Outi’s career at Karolinska Institutet, which spans almost 20 years, has really contributed to our vision – to make a significant contribution to the improvement of human health and she has also made sure that the research is put to good use. She has addressed individual, and in a broader perspective societal, challenges all to the benefit of individuals, families and society at large.  She is highly recognized in Sweden and internationally for her contributions to improve methods for in vitro fertilization, to preserve fertility in association with serious disease and for the establishment of novel methods for cultivations of human embryonic stem cells.

It was a fantastic symposium, with Magnus Westgren as main organizer, including a diverse repertoire of science and music provided by Outi and her family. Outi, will now move on to warmer parts of the world but will remain affiliated with Karolinska Institutet

Graduation ceremony in Aula Medica 13 January, 2017. Photo: Gunnar Ask

Welcome back to Karolinska Institutet after the holidays, students and employees!

Monday I will welcome new students to Karolinska Institutet and this Friday I had the privilege of addressing the students leaving our university at two graduation ceremonies. Meeting our students is very valuable for me as vice-chancellor. It is an opportunity to present what our university is and wha

t we stand for as well as to give some personal reflections and advice along the road. It also provides for more informal discussions with some of the students, not least the student marshals (marskalkar) who play a very important part in ceremonial aspects of our celebrations, and who guide me through the ceremony and make sure I walk in the right direction and do the right thing at the right time. Thank you for your contributions!

Graduation ceremony in Erling Persson Auditorium at Aula Medica, 13 January 2017. Photo: Gunnar Ask

A graduation ceremony followed by welcoming students illustrates what makes the university such a vibrant environment: new students arriving full of expectations and others leaving equipped with new knowledge, experiences and an attractive degree, all in a constant cycle. New students and those which have just obtained their degree share the experience of being at a cross road probably with great expectations but also a little concern. But between the two cross roads, many days have passed. As a university it is our responsibility that these days consist of educational activities of high quality fulfilling our students’ expectations and preparing them for their future important work tasks. To achieve this, leadership, not least of our educational activities, is of great importance.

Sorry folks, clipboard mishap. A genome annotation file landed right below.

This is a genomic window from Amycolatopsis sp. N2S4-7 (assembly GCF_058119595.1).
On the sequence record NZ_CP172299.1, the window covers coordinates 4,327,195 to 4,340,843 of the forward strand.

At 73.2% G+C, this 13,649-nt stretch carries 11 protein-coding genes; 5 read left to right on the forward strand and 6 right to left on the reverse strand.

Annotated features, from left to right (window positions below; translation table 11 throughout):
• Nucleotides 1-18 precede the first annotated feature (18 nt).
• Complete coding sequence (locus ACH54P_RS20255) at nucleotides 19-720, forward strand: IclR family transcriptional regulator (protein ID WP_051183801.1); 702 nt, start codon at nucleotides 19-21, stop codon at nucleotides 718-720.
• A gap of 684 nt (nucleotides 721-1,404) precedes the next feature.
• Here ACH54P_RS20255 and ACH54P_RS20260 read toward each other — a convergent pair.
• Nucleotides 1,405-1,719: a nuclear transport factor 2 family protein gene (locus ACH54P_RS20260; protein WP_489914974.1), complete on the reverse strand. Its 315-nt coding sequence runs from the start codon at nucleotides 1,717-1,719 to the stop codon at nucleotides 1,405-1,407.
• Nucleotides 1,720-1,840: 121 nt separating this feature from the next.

Discussing leadership

By coincidence, between the graduation ceremonies, I had the opportunity to meet participants of our leadership programme “Education Manager of the Future – “Framtidens utbildningsledare”. These programmes are very important since good leadership is a prerequisite, however not sufficient, for high quality activities. At the meeting, I spoke about what kind of university KI will be in the future and thus what they will be expected to be leaders of; An internationally leading medical university competing for students, teachers and researchers on a global market; An extensive operation with over 6000 students and 6000 employees, with many activities, both research and education, taking place partly within the health care sector, and last but not least, all of this anchored on the solid ground of being a public authority, tasked by the government to serve society’s need for new knowledge.

I also touched upon on how to be a good leader, where I can only refer to my own thoughts and experiences. My ambition is to be a lucid, transparent and communicative leader, while at the same time being responsive and having a listening attitude. I believe that well-informed students and employees perform better. It must be clear to all on what basis and by whom a decision is made. Mandates and responsibilities must also be clear.

Then we had a very fruitful discussion where we touched on many important aspects such as who is responsible for what, not least in the interface between the university and the health care sector? We also discussed the importance of clear rules and regulations and that these are followed and how do we as leaders deal with different difficult questions we might encounter? I very much appreciated the discussion and wish we would have had more time!